Copyright ©The Author(s) 2016. Published by Baishideng Publishing Group Inc. All rights reserved.
World J Radiol. Sep 28, 2016; 8(9): 764-774
Published online Sep 28, 2016. doi: 10.4329/wjr.v8.i9.764
Imaging pancreatic islet cells by positron emission tomography
Junfeng Li, Johann Karunananthan, Bradley Pelham, Fouad Kandeel
Junfeng Li, Johann Karunananthan, Bradley Pelham, Fouad Kandeel, Department of Diabetes, Endocrinology and Metabolism, Beckman Research Institute of the City of Hope, Duarte, CA 91010, United States
Author contributions: All authors equally contributed to this paper with conception and design of the study, literature review and analysis, drafting and critical revision and editing, and final approval of the final version.
Supported by The grant from the Larry L. Hillblom Foundation.
Conflict-of-interest statement: No potential conflicts of interest for this article.
Open-Access: This article is an open-access article which was selected by an in-house editor and fully peer-reviewed by external reviewers. It is distributed in accordance with the Creative Commons Attribution Non Commercial (CC BY-NC 4.0) license, which permits others to distribute, remix, adapt, build upon this work non-commercially, and license their derivative works on different terms, provided the original work is properly cited and the use is non-commercial. See:
Correspondence to: Fouad Kandeel, MD, PhD, Department of Diabetes, Endocrinology and Metabolism, Beckman Research Institute of the City of Hope, 1500 E. Duarte Rd., Duarte, CA 91010, United States.
Telephone: +1-626-2180224 Fax: +1-626-4719373
Received: December 29, 2015
Peer-review started: January 14, 2016
First decision: February 29, 2016
Revised: July 25, 2016
Accepted: August 6, 2016
Article in press: August 8, 2016
Published online: September 28, 2016

It was estimated that every year more than 30000 persons in the United States - approximately 80 people per day - are diagnosed with type 1 diabetes (T1D). T1D is caused by autoimmune destruction of the pancreatic islet (β cells) cells. Islet transplantation has become a promising therapy option for T1D patients, while the lack of suitable tools is difficult to directly evaluate of the viability of the grafted islet over time. Positron emission tomography (PET) as an important non-invasive methodology providing high sensitivity and good resolution, is able to accurate detection of the disturbed biochemical processes and physiological abnormality in living organism. The successful PET imaging of islets would be able to localize the specific site where transplanted islets engraft in the liver, and to quantify the level of islets remain alive and functional over time. This information would be vital to establishing and evaluating the efficiency of pancreatic islet transplantation. Many novel imaging agents have been developed to improve the sensitivity and specificity of PET islet imaging. In this article, we summarize the latest developments in carbon-11, fluorine-18, copper-64, and gallium-68 labeled radioligands for the PET imaging of pancreatic islet cells.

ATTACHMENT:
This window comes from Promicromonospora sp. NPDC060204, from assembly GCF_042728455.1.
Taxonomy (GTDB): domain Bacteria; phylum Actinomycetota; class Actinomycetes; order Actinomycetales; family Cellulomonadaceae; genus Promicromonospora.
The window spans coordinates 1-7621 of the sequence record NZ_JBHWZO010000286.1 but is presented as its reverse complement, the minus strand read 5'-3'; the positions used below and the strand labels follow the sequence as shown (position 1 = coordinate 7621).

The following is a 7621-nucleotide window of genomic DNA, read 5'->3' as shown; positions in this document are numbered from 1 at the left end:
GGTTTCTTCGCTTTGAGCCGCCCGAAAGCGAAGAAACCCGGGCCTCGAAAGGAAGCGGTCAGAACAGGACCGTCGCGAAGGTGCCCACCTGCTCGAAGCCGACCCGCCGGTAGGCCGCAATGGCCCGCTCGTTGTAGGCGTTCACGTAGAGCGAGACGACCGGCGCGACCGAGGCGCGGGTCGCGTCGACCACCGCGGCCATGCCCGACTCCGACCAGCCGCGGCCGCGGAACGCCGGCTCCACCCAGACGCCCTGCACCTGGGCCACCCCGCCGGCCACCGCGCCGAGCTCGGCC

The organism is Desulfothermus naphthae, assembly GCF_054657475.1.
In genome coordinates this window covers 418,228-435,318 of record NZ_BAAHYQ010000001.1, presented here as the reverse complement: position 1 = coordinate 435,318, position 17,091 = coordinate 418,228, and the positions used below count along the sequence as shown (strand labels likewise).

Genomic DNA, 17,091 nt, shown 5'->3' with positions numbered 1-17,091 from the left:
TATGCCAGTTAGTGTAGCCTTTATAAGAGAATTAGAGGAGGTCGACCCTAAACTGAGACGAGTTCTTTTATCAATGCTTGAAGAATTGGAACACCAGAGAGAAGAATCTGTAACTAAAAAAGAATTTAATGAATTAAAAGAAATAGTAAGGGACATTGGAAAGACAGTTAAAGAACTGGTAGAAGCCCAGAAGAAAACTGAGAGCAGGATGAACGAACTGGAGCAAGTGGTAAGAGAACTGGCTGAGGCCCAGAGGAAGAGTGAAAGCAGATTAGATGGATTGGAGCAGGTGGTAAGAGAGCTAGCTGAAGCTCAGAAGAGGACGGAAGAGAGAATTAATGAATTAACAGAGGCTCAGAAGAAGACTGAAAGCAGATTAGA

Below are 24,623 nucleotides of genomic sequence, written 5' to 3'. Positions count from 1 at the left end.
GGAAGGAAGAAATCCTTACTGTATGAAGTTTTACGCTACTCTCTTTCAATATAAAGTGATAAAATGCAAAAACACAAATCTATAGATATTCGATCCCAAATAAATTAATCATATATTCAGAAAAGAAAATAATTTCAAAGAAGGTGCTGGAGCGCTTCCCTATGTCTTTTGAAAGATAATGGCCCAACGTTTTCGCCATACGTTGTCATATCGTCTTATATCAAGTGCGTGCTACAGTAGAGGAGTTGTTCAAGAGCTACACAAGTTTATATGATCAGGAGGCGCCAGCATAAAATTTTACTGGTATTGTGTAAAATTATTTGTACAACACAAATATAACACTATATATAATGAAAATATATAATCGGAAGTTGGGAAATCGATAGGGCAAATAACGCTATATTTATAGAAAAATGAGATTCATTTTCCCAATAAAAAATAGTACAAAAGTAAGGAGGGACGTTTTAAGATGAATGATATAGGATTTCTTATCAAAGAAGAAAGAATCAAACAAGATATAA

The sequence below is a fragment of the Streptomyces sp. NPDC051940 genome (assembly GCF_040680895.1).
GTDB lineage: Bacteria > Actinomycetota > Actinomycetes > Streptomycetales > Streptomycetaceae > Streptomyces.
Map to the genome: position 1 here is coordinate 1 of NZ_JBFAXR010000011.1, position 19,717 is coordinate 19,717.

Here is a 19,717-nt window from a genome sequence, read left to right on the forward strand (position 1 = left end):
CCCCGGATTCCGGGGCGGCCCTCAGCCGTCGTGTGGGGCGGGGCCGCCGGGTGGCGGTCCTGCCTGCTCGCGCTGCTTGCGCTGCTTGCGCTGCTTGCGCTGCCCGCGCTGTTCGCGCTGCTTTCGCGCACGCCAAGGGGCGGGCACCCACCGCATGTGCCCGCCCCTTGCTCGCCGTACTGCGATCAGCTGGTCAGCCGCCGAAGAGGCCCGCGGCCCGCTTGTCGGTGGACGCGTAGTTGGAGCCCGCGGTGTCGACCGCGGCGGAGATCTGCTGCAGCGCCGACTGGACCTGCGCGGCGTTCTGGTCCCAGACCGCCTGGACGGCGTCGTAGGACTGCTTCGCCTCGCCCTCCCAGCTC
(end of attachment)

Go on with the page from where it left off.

Keywords: Diabetes, Pancreatic islet cells, Positron emission tomography, Imaging tracers

Core tip: Positron emission tomography (PET) is an important non-invasive functional imaging modality that is being explored for the purpose of quantifying engrafted pancreatic islet. There are still several issues that must be overcome before PET can be adopted as the gold standard for the accurate, noninvasive, and non-toxic evaluation of native β cells or pancreatic islet mass in vivo, which remains a difficultly and highly challenging goal. To complement the previous review published in 2010 by our group, this review summarizes the latest developments in PET tracers (such as carbon-11, fluorine-18, copper-64 and gallium-68) for the imaging of pancreatic islet cells.